The culture conundrum

The phrase good organisational culture is frequently used; people nod sagely and there is a broad assumption that everyone knows what is meant by it. This briefing paper provides chief audit executives (CAE) with insight and theory on organisational culture; the detail that sits between the lines of many articles and conversations on the subject.

Why is this important for CAEs? Because organisational culture is like DNA; it runs through everything from conversations, ways of working, social events to decision making, recruitment and policies. Trying to deliver internal audit services without an appreciation of the organisations culture is like a doctor trying to cure a symptom without knowing the patient. Is this why some CAEs toil and strain whilst others thrive?

What is organisational culture?

Culture is ever-present; whether acknowledged or not, it exists in all organisations regardless of size, sector, performance or age. It is the essence that runs through everything; a powerful, invisible force that impacts the behaviours and thoughts of people at all levels of the organisation. It is the sum of the beliefs and values set by those in positions of power or influence yet maintained by every individual, every new recruit and every interaction.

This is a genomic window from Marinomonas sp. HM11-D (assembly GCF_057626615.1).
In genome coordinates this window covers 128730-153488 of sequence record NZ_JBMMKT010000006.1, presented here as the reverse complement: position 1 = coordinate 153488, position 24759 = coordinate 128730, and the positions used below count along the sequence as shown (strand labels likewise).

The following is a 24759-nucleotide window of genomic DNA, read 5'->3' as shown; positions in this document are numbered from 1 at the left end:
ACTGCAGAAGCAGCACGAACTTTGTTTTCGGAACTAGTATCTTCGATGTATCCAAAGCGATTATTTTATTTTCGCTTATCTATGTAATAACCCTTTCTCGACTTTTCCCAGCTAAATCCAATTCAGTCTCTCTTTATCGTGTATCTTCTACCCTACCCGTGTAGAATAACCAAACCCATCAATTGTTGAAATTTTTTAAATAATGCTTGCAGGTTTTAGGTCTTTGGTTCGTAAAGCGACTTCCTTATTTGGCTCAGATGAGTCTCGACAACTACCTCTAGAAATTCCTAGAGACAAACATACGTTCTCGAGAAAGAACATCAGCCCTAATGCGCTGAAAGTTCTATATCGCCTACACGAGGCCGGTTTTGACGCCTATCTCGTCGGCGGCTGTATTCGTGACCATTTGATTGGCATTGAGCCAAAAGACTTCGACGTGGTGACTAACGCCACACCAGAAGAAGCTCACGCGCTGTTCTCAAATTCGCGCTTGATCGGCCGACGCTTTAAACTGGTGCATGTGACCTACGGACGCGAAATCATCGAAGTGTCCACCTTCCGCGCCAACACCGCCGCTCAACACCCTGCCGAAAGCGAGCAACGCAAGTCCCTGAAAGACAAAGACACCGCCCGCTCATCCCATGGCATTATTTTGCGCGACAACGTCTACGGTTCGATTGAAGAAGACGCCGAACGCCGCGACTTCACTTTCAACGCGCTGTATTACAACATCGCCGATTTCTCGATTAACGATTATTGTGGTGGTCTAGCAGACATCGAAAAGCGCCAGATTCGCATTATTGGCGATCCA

Over the years there have been a myriad of headlines regarding corporate failings that are rooted in culture; Presidents Club sexism, Volkswagen emissions, Enron collapse, Oxfam prostitutes, Metropolitan Police racism, BBC gender pay gap, Amazon tax payments, Barings Bank performance rewards, Payment Protection Insurance (PPI) sales, BP oil disaster. Organisational culture has a symbiotic relationship with governance, internal control and risk management.

Can internal audit provide complete assurance without an appreciation of culture?

It can be the difference between a board paying lip-service to governance or understanding its value. For auditors it can be the reason for an audit finding to…

"There is nothing as deceptive as an obvious fact."

- Arthur Conan Doyle